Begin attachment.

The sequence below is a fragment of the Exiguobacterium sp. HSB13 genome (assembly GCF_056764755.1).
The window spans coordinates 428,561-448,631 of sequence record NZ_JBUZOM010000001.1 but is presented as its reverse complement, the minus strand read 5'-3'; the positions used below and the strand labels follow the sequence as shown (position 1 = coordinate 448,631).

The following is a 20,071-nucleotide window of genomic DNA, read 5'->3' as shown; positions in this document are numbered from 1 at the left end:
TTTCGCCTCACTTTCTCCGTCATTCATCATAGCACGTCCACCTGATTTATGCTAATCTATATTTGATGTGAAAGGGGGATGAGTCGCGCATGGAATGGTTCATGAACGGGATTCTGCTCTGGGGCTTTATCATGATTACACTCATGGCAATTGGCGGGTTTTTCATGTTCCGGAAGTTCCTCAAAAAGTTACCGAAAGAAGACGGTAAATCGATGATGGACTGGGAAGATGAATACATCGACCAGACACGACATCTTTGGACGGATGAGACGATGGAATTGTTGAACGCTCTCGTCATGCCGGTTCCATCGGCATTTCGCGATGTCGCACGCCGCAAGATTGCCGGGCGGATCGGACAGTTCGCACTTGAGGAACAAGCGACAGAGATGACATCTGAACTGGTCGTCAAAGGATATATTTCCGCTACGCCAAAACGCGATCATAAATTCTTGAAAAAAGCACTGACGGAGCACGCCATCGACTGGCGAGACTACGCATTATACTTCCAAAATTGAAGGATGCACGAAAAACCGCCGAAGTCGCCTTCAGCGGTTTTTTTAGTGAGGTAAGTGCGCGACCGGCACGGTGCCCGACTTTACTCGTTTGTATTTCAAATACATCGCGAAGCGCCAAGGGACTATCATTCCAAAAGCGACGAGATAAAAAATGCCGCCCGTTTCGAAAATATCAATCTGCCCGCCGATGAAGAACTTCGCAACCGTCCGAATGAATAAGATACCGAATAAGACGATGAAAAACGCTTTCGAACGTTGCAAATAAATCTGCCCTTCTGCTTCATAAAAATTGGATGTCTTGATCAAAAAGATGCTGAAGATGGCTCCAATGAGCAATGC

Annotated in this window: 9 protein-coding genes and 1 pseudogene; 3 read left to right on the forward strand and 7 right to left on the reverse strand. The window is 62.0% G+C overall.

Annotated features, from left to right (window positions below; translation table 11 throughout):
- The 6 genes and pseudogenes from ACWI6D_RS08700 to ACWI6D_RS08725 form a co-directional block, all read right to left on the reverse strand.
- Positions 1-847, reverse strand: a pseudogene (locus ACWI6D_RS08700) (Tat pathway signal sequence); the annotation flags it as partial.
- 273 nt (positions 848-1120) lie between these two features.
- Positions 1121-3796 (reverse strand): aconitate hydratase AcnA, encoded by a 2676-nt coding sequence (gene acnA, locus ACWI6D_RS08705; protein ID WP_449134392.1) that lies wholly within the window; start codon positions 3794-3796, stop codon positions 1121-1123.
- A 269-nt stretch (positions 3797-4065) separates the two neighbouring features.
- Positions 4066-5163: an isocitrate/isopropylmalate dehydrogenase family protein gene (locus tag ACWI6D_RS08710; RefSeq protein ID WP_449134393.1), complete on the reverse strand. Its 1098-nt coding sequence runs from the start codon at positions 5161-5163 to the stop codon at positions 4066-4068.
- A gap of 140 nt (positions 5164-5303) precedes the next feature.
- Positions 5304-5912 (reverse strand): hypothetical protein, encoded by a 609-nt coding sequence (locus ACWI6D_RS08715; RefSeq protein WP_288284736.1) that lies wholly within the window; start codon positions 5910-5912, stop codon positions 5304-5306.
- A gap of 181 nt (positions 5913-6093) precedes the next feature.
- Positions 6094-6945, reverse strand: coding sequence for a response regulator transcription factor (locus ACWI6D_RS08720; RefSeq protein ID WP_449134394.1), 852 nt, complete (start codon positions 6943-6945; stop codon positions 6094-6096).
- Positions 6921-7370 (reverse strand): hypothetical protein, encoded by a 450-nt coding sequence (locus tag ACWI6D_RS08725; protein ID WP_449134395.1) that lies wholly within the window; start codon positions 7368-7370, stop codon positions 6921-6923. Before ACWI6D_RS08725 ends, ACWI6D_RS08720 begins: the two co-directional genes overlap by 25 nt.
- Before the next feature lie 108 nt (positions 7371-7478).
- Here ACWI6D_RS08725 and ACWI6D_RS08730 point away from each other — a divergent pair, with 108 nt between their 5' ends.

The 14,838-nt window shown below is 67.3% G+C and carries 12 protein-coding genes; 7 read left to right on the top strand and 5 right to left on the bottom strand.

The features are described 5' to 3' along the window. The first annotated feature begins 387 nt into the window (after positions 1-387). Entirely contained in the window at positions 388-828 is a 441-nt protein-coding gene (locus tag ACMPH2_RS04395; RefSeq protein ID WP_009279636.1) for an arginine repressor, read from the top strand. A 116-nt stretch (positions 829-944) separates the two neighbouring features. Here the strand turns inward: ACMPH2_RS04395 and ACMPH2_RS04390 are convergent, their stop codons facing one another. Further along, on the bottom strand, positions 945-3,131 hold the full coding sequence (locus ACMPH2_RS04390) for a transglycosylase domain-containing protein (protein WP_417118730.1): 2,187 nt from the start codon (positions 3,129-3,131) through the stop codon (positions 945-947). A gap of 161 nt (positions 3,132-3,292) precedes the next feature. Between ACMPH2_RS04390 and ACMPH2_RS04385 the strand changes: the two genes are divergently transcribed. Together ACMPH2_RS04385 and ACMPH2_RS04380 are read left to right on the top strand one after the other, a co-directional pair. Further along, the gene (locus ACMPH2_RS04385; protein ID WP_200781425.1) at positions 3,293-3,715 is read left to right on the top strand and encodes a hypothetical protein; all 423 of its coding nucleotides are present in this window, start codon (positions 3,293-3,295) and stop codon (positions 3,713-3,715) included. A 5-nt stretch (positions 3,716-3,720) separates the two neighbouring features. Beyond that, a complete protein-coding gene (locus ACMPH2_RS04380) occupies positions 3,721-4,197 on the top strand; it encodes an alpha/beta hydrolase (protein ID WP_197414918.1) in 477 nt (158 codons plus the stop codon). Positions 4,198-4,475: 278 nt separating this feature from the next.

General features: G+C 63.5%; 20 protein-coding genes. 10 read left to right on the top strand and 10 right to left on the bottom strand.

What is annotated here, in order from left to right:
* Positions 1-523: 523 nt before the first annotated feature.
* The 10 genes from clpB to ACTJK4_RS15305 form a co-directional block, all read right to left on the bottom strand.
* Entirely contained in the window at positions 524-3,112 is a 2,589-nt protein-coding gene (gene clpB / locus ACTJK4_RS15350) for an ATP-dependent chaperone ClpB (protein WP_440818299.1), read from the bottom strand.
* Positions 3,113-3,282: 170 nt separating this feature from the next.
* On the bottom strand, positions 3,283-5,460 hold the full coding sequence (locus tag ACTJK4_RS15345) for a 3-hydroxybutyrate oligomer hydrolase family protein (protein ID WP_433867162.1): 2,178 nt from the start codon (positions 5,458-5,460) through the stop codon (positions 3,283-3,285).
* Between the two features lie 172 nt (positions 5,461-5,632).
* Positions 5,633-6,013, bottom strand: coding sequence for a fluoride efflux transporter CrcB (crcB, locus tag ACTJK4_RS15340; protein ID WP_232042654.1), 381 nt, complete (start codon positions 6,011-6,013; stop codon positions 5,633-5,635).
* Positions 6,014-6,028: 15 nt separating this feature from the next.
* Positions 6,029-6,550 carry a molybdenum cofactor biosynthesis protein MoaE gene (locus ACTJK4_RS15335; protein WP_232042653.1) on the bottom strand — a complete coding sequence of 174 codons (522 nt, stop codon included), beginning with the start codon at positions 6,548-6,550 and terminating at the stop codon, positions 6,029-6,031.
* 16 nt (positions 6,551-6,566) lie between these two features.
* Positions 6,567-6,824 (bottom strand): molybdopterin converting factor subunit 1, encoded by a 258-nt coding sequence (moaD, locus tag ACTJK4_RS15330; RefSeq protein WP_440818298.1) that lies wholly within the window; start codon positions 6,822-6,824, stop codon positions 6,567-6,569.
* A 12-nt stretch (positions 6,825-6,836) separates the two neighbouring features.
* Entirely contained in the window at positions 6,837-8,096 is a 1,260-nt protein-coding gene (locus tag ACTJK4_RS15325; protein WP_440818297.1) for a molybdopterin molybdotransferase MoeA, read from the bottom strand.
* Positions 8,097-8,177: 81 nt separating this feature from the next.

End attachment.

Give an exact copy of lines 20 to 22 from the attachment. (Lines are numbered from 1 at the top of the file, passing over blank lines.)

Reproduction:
The 14,838-nt window shown below is 67.3% G+C and carries 12 protein-coding genes; 7 read left to right on the top strand and 5 right to left on the bottom strand.

The features are described 5' to 3' along the window. The first annotated feature begins 387 nt into the window (after positions 1-387). Entirely contained in the window at positions 388-828 is a 441-nt protein-coding gene (locus tag ACMPH2_RS04395; RefSeq protein ID WP_009279636.1) for an arginine repressor, read from the top strand. A 116-nt stretch (positions 829-944) separates the two neighbouring features. Here the strand turns inward: ACMPH2_RS04395 and ACMPH2_RS04390 are convergent, their stop codons facing one another. Further along, on the bottom strand, positions 945-3,131 hold the full coding sequence (locus ACMPH2_RS04390) for a transglycosylase domain-containing protein (protein WP_417118730.1): 2,187 nt from the start codon (positions 3,129-3,131) through the stop codon (positions 945-947). A gap of 161 nt (positions 3,132-3,292) precedes the next feature. Between ACMPH2_RS04390 and ACMPH2_RS04385 the strand changes: the two genes are divergently transcribed. Together ACMPH2_RS04385 and ACMPH2_RS04380 are read left to right on the top strand one after the other, a co-directional pair. Further along, the gene (locus ACMPH2_RS04385; protein ID WP_200781425.1) at positions 3,293-3,715 is read left to right on the top strand and encodes a hypothetical protein; all 423 of its coding nucleotides are present in this window, start codon (positions 3,293-3,295) and stop codon (positions 3,713-3,715) included. A 5-nt stretch (positions 3,716-3,720) separates the two neighbouring features. Beyond that, a complete protein-coding gene (locus ACMPH2_RS04380) occupies positions 3,721-4,197 on the top strand; it encodes an alpha/beta hydrolase (protein ID WP_197414918.1) in 477 nt (158 codons plus the stop codon). Positions 4,198-4,475: 278 nt separating this feature from the next.

General features: G+C 63.5%; 20 protein-coding genes. 10 read left to right on the top strand and 10 right to left on the bottom strand.